The digital age has opened a world of possibilities to society and its advancement. From medical solutions to a renewed sense of community, it seems there is very little that can’t be accomplished through a few clicks of the cursor or taps on the screen. But as goes the adage, all good things in moderation.
Why consider a digital detox
Canadians are reportedly spending an average of 5 hours on their phone a day. What may be more surprising are the numerous studies proving psychological afflictions that come in tow. A breeding ground for conditions like sadness, anxiety and depression, prolonged exposure to digital media is taking a toll our mental health. But, in an age where we feel we must be connected, it can be hardly acceptable to unplug. The good news is, you can!
The science behind it
To start, you should know that it isn’t the amount of time spent on the internet that is the issue, but how the time is being used. Linked to areas of the pre-frontal brain, digital consumption has an impact on the prioritization function of the brain associated with recalling details, planning and attention overall. The impact here is that sooner or later, subconscious or not, the internet takes first place on your list of tasks and to-dos.
You should also know that internet addiction has a similar effect on the brain as chemical substances. This all happens in your pleasure centres, and once it has felt a “high” (like seeing your phone light up with a message notification), you’ll be driven to consume more. And so, the cycle begins…
The benefits of going off-screen
Aside from all the reasons why you should, going screen-free can have some real benefits. While most of us might get off to a slow
Your memory and concentration to improve
Keeping your phone around means a literal distraction at arm’s reach. Taking a break means you’ll be able to retrain your brain against this, allowing you to devote more concentration to tasks at hand. That way, the productivity part comes (more) naturally.
You’ll make deeper connections
In one study, strangers were paired together and sat at a table with either a notepad or a cell phone. At the end of the study, participants were asked to rate their interaction. Unsurprisingly, the ones who were sat with a cell phone (whether used or not), scored lower. This means that even the presence of a cell phone diminishes the quality of connection. Taking a break from your timeline means you can put your energy where it counts: with the people you care for.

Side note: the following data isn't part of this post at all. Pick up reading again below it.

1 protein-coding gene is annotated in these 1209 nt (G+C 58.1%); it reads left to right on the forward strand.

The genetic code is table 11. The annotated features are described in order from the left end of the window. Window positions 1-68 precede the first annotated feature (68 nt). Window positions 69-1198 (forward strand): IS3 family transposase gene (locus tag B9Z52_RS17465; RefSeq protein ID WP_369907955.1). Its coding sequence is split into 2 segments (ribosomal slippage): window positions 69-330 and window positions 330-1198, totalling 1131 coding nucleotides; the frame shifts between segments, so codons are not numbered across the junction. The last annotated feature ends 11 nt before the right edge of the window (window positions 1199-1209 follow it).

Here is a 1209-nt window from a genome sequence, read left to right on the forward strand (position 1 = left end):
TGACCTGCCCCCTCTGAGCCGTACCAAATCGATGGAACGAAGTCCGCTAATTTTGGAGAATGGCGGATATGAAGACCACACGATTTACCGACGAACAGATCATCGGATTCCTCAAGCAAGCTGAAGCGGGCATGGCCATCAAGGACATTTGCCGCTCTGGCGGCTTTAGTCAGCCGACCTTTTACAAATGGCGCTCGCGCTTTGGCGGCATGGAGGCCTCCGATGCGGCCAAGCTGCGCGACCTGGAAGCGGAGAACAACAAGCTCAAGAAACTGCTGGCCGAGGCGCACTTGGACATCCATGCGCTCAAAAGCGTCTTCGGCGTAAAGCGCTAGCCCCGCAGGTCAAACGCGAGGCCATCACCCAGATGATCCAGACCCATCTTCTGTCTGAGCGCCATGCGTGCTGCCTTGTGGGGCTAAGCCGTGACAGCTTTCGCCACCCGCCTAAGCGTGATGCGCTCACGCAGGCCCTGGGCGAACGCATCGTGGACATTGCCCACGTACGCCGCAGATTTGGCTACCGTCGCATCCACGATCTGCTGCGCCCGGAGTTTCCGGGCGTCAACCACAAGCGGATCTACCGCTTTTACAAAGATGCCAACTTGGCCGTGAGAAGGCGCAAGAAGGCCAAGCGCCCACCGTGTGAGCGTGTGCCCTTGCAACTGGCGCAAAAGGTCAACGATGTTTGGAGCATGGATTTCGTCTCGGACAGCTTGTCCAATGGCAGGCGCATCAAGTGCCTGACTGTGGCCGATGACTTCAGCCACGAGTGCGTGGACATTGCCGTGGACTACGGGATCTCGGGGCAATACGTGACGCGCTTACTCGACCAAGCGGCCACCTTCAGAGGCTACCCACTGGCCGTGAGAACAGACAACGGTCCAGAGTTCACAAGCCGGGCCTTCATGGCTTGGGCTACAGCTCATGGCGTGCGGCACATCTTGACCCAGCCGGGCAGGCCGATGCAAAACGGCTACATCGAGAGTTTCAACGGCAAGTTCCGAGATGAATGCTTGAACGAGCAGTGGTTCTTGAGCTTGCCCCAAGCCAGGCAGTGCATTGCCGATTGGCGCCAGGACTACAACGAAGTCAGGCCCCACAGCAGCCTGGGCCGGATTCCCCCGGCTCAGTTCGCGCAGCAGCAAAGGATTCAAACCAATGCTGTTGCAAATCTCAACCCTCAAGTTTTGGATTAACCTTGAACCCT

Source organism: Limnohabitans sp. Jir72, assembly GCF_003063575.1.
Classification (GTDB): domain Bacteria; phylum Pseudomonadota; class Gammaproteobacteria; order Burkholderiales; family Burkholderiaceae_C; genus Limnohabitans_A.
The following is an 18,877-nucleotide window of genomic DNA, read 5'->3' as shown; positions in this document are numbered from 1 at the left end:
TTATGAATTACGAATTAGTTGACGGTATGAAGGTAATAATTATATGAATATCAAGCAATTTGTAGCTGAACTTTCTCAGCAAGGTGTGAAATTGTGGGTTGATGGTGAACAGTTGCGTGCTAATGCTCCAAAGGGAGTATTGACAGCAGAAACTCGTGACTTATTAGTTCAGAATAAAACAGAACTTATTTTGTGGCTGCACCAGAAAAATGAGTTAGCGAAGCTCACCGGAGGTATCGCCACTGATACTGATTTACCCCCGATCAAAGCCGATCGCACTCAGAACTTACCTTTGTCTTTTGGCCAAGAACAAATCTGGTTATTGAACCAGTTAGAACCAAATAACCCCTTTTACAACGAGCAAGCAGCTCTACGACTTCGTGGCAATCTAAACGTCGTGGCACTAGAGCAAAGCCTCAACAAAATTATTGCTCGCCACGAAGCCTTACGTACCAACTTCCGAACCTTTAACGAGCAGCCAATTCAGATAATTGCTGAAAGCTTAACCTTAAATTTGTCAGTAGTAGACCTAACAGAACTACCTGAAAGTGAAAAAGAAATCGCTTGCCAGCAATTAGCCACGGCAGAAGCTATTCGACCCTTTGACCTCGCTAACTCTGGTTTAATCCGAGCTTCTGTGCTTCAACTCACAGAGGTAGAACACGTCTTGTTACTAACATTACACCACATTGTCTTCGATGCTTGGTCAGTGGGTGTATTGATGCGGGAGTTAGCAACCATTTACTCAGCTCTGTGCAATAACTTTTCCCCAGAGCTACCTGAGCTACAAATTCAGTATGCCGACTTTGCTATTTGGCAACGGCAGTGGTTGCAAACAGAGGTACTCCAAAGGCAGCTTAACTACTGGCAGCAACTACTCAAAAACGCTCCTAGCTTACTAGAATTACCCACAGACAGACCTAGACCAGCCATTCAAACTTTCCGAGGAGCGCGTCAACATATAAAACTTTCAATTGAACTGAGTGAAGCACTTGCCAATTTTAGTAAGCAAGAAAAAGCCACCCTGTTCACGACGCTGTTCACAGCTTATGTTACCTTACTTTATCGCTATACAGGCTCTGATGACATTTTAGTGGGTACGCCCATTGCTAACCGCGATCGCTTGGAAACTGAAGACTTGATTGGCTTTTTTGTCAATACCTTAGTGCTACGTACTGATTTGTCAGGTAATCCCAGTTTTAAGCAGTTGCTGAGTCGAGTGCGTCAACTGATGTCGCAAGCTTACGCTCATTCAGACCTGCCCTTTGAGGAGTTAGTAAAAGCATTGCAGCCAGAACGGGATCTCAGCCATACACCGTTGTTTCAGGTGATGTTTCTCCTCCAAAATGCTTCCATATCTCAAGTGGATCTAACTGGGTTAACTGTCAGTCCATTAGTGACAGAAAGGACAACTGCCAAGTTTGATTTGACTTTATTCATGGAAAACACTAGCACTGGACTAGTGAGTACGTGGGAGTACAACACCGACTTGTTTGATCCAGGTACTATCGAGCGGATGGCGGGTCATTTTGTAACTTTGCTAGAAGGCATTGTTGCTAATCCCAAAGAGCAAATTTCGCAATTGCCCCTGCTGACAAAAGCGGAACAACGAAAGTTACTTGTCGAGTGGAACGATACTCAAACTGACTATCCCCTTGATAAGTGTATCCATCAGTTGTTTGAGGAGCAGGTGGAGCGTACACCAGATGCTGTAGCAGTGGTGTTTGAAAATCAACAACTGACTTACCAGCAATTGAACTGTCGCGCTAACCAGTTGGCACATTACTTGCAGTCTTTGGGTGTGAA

You’ll generally be happier
Some doctors have gone as far as “prescribing” detoxes from social media to those with anxiety and depression. As a result, many experienced lightened moods and a cheerier disposition overall!
You’ll sleep better
The effect of blue light is no joke! Research has shown that the presence of blue light reduces melatonin production, placing a hindrance on how much, and how well, you sleep. Crossing your phone out of your routine means you’ll instantly up your bedtime quality.
Digital detox how-to
Now that we’ve outlined the science behind it, here are a few ways that you can break free. Bill it under “self-care”, even if it’s just for a little bit.
- Be weary of busy bragging
Research has shown that productivity dwindles throughout the day, with numbers fluctuating depending on disciplines and lines of work. In fact, it’s been said that rotation workers experience this after a 40-hr work week, and creatives after only 20 hrs. So how does this explain how often we check our phones because “duty calls”? A cultural phenomenon, busy bragging has become a way we show others we are successful. Being “busy” often means we don’t have to make any new decisions or take the time to pursue things that will really make us happy. This also means we might pick up our phones a few more times in a day than may be necessary. Keep an eye on your phone’s “screen time” tab. It’ll give you an idea of how many times you’ve done this, and you’ll know whether it’s been gratifying or gratuitous.
- Be conscious of distractions
When you focus on what really matters, you’ll find you make better use of your time. Try removing notifications or using your DND function after a certain time of day.
- Buy an alarm clock
One common excuse for having your phone bedside is the fact that it wakes you up in the morning. This leaves the door wide open for pre-sleep consumption, which is not only bad on the blue light front but can risk leading you into a 4 a.m timeline tunnel you’ll be paying for tomorrow. For your best chance at taking on the day, buy an alarm clock.
- Turn your FOMO into IRL moments
Close your eyes and think about your favourite things to engage with online and how you could implement them into your actual life. If you ask us, experiencing things IRL beats hunching over a screen any day.
No matter how you slice it, the web is an essential tool to modern living. Make sure to take time to disconnect to reconnect because, sometimes, a break from today is exactly what you need to prepare for tomorrow.
- Luskin, B. J. (2012, March 29). Brain, Behavior, and Media. Retrieved from https://www.psychologytoday.com/ca/blog/the-media-psychology-effect/201203/brain-behavior-and-media
- WhiteKnight, ND, H. (2016, June 5). The Effects of Digital Media Use on Early Childhood Brain Development and Self-Regulation. Retrieved from https://kihc.ca/the-effects-of-digital-media-use-on-early-childhood-brain-development-and-self-regulation/
- Report: 46% of Canadians admit to using a phone in the washroom. Retrieved from https://cira.ca/resources/corporate/factbook/canadas-internet-factbook-2019
- Harvard Health Publishing. (n.d.). Blue light has a dark side. Retrieved from https://www.health.harvard.edu/staying-healthy/blue-light-has-a-dark-side